On Oct. 20, as a result of the raids, Borrego social media lit up with questions and concerns about the clinic, access to health care, as well as wondering why the FBI was at the Foundation’s offices and local clinic. Some commented that it was about time Borrego Health was being brought to justice, including many other healthcare non-profits in San Diego County that believed the Foundation was involved in unethical, if not illegal practices.

Notwithstanding the generic public relations statements by Anderson regarding the clinic, the clinic’s services will continue thanks to the professional providers, the online workers, who did not benefit from the profiteering schemes, and are, themselves, victims of the Foundation’s activities. A reminder the Borrego clinic is only one of many clinics and other Foundation programs such as pharmacies, residential living, and Borrego dental offices – all of which could be impacted by the investigation.

Hebets originally put forward the concept of getting out of providing services by simply facilitating private providers to benefit from the Foundation’s non-profit status for a fee. Using Premier as the middleman manager of the private providers, the Foundation has expanded this program beyond Medicaid dental services to actual Medicare health services. Anderson admitted, at least three clinics are not being operated by BCHF, but by private providers, under contract with Premier. The reason is: It costs to provide services, and management of clinics requires expertise and work.

However, simply leasing out the non-profit status for a fee and the ability to access federal and state funding allows the Foundation to not just grow, but increase revenues exponentially. All without the headaches of actually delivering health or dental services.

For Borregans concerned about the future of healthcare in Borrego Springs, the investigation actually creates an opportunity to engage local resources with medical expertise and funding to do more than just keep the clinic limping along, but upgrade to weekends, emergency care, labs, installation of functional and modern equipment, and hiring qualified personal that actually meet the specific medical needs of the local populations. This is something that people are thinking about and working on right now based on a proposal by Dr. Carrolee Barlow, which she originally submitted to Wallis and BCHF trustees. A proposal, according to Connelly, has been kicked to the curb along with Wallis.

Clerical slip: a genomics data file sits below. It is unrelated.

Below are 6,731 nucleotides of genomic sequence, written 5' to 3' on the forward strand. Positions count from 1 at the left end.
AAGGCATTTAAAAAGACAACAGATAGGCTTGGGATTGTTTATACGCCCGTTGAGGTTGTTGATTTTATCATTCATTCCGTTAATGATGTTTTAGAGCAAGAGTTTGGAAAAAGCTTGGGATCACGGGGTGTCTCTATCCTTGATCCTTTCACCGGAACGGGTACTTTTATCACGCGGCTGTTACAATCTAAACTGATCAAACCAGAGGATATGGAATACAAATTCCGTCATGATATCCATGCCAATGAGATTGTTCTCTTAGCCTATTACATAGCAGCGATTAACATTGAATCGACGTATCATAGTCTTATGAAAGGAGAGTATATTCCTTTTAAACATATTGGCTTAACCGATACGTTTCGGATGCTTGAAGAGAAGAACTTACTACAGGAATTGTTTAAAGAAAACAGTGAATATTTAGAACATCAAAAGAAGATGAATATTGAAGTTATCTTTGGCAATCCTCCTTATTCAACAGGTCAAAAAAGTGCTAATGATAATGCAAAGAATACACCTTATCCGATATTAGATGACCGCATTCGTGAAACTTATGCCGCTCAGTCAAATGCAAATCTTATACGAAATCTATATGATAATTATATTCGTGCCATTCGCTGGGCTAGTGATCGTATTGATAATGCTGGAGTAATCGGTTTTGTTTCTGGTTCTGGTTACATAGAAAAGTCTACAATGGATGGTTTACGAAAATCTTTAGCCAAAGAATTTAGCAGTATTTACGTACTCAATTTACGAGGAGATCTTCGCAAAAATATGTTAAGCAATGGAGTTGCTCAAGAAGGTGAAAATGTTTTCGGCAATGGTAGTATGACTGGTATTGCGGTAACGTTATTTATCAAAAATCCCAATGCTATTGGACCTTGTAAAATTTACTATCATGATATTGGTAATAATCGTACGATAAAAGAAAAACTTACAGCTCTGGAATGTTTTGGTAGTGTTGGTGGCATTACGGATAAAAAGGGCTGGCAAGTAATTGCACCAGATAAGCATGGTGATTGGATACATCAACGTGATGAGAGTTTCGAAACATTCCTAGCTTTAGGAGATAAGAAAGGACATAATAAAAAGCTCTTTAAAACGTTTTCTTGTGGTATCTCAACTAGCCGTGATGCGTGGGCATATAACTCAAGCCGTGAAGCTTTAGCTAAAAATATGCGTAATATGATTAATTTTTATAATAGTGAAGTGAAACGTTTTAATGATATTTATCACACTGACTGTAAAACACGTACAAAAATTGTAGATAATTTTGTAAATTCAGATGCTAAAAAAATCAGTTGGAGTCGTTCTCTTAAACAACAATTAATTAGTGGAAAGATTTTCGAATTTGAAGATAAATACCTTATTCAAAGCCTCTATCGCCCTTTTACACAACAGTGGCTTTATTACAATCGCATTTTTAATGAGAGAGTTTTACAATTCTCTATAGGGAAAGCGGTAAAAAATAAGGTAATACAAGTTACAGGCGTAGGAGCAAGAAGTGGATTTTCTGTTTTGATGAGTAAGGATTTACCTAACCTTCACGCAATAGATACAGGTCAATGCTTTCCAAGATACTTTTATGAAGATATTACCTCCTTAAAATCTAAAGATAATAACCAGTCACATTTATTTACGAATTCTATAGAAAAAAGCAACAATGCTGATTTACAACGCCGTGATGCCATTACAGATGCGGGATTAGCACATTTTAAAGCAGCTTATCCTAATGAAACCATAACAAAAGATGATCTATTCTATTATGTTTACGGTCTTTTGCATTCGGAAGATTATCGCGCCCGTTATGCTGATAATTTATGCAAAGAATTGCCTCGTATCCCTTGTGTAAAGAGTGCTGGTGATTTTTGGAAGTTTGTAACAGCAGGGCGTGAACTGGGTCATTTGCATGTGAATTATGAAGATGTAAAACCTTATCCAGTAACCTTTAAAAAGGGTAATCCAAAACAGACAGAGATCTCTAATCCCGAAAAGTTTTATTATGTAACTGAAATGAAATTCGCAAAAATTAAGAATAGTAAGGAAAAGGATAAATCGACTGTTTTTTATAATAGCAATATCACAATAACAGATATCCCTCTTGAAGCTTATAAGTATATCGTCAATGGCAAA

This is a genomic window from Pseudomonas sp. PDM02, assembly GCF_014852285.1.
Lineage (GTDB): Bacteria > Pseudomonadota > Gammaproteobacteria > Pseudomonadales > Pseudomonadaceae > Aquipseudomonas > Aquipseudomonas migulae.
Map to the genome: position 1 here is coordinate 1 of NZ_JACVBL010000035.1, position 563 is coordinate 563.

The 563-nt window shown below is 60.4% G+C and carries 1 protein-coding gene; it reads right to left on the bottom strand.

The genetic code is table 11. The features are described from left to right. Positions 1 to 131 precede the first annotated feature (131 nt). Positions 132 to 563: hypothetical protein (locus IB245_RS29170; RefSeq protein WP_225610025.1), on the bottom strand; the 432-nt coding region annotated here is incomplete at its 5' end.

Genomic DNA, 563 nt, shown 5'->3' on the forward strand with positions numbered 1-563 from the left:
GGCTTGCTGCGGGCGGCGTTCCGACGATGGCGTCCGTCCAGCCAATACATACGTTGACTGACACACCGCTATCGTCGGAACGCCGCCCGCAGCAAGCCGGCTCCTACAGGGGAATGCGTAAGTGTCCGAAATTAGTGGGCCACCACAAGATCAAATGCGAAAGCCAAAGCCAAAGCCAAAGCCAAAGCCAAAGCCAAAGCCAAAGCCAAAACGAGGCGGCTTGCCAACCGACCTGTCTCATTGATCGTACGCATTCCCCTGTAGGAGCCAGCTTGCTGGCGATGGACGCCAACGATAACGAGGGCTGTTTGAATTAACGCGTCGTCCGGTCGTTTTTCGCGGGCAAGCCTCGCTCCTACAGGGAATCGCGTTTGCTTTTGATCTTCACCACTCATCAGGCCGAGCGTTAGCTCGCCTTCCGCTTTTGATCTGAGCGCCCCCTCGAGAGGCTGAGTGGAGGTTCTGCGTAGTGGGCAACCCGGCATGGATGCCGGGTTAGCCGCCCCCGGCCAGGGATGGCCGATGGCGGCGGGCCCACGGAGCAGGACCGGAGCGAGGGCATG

Another fascinating aspect of local social media response to the FBI raid, has been an outpouring of stories about inadequate and even deadly care received in the past at Borrego Springs Clinic. Despite valiant efforts by a few professionals at the local clinic, the community has not been pleased with the overall quality of services. Those professionals were let go, or resigned in May, and the good work is carried on by the clerical and social services staff. The community spoke out in a 2013 survey of residents, about the lack of trust and inadequacies of the Foundation’s local operations. However, nothing was done at that time despite critical community feedback. Just as nothing was done about the red flags on the Foundation’s IRS-990 filings until reporting by the Sun attracted the attention the situation deserved.